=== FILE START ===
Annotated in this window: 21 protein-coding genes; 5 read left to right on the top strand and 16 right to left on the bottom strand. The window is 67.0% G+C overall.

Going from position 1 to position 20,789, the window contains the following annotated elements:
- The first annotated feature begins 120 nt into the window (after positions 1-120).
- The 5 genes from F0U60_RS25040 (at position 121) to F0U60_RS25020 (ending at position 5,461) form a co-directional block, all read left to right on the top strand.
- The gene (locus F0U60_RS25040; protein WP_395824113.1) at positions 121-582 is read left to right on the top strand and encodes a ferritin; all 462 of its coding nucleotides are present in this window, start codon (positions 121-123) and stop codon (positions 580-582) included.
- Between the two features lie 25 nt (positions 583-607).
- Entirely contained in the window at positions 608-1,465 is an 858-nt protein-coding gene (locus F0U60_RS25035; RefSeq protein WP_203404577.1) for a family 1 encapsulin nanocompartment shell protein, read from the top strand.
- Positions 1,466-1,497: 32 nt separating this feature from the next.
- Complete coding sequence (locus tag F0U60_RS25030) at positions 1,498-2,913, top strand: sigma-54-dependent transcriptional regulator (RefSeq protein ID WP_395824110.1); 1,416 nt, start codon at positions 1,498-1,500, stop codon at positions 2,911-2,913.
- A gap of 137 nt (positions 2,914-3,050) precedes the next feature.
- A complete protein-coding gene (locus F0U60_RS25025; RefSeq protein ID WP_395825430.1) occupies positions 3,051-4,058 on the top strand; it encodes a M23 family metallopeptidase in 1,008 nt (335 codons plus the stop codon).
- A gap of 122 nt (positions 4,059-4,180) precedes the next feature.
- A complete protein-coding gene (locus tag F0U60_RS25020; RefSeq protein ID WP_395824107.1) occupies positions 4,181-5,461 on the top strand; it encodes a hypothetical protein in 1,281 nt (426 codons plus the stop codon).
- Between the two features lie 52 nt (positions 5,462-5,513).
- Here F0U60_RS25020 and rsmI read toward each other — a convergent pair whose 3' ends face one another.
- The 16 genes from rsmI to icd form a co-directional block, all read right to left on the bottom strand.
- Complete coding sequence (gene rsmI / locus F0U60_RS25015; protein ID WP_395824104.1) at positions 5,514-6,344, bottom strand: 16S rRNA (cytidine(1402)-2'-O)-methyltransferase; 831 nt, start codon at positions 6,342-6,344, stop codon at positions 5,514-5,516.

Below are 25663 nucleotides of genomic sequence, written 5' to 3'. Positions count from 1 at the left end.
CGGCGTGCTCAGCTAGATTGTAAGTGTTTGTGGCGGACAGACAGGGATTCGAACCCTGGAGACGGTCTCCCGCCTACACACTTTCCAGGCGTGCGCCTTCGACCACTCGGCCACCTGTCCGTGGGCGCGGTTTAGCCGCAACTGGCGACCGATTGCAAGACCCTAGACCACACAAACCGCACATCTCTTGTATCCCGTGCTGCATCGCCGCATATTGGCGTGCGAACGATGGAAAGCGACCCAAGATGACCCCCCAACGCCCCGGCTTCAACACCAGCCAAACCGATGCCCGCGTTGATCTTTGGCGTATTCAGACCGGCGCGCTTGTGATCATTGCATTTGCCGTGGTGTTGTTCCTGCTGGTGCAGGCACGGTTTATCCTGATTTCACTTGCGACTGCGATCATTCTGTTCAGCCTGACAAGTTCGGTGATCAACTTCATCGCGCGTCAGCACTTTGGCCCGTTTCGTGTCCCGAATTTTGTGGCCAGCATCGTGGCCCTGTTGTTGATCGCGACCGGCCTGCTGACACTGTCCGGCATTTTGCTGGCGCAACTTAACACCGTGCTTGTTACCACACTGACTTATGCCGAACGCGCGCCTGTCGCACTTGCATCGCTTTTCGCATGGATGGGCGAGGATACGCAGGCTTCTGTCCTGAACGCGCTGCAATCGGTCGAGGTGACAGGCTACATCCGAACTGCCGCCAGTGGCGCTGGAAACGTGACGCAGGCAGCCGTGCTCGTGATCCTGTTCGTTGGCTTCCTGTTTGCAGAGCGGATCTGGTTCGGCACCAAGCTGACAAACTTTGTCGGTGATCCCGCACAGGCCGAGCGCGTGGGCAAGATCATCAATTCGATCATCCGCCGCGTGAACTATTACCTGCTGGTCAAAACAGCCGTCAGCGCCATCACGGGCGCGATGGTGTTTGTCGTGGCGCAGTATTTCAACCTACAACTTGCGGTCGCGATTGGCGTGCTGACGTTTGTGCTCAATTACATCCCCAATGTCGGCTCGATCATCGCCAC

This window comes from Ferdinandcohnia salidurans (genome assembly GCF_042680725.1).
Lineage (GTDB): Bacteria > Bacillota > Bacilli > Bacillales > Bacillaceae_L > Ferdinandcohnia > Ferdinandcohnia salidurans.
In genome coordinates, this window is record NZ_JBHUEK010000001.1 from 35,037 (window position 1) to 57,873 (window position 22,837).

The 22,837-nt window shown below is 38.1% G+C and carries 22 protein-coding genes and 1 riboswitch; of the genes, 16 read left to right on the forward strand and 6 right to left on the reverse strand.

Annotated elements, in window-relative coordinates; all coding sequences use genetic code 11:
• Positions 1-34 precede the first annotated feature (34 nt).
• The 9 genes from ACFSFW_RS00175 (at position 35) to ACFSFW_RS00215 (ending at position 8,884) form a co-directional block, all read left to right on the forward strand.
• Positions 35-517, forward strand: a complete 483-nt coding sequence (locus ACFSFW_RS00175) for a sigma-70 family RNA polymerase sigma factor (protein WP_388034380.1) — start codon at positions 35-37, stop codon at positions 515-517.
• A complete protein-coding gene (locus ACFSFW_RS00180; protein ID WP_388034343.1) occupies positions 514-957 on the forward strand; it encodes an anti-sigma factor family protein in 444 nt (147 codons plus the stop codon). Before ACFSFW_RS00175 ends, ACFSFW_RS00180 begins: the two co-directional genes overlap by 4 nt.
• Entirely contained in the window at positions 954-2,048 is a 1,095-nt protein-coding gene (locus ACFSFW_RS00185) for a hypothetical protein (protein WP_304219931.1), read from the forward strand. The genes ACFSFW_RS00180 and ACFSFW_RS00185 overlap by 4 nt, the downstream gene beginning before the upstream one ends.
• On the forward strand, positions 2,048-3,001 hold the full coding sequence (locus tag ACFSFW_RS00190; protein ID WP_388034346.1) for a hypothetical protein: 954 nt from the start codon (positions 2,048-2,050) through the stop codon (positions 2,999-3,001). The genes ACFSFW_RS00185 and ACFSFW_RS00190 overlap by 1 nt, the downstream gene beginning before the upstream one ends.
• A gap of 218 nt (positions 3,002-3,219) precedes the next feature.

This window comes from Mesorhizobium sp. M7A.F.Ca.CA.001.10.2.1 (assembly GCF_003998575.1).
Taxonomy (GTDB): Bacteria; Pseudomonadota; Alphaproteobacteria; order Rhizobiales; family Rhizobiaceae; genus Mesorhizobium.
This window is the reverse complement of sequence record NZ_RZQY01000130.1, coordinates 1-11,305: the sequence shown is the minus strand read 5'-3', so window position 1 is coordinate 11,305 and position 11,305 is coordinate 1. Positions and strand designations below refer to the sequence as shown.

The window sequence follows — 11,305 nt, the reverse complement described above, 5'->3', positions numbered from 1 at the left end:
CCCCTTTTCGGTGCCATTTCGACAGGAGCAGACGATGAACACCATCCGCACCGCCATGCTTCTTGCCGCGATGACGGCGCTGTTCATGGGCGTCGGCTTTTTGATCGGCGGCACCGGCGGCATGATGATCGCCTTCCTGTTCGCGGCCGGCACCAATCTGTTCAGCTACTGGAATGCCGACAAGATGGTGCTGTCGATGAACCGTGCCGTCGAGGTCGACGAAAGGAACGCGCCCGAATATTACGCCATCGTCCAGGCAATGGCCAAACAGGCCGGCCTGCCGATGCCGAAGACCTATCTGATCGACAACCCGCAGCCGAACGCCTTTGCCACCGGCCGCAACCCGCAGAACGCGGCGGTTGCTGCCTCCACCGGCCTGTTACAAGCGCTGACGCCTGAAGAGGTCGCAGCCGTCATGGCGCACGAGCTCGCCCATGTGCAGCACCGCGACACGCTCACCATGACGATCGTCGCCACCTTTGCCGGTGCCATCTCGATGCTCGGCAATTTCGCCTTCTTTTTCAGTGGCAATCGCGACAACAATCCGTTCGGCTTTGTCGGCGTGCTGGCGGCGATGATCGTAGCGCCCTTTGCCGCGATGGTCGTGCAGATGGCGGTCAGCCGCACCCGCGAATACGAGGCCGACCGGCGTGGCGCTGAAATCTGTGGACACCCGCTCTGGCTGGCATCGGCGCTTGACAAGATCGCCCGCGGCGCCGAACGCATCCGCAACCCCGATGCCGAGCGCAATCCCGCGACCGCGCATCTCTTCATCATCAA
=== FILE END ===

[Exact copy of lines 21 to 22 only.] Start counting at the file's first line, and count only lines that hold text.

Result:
Lineage (GTDB): Bacteria > Bacillota > Bacilli > Bacillales > Bacillaceae_L > Ferdinandcohnia > Ferdinandcohnia salidurans.
In genome coordinates, this window is record NZ_JBHUEK010000001.1 from 35,037 (window position 1) to 57,873 (window position 22,837).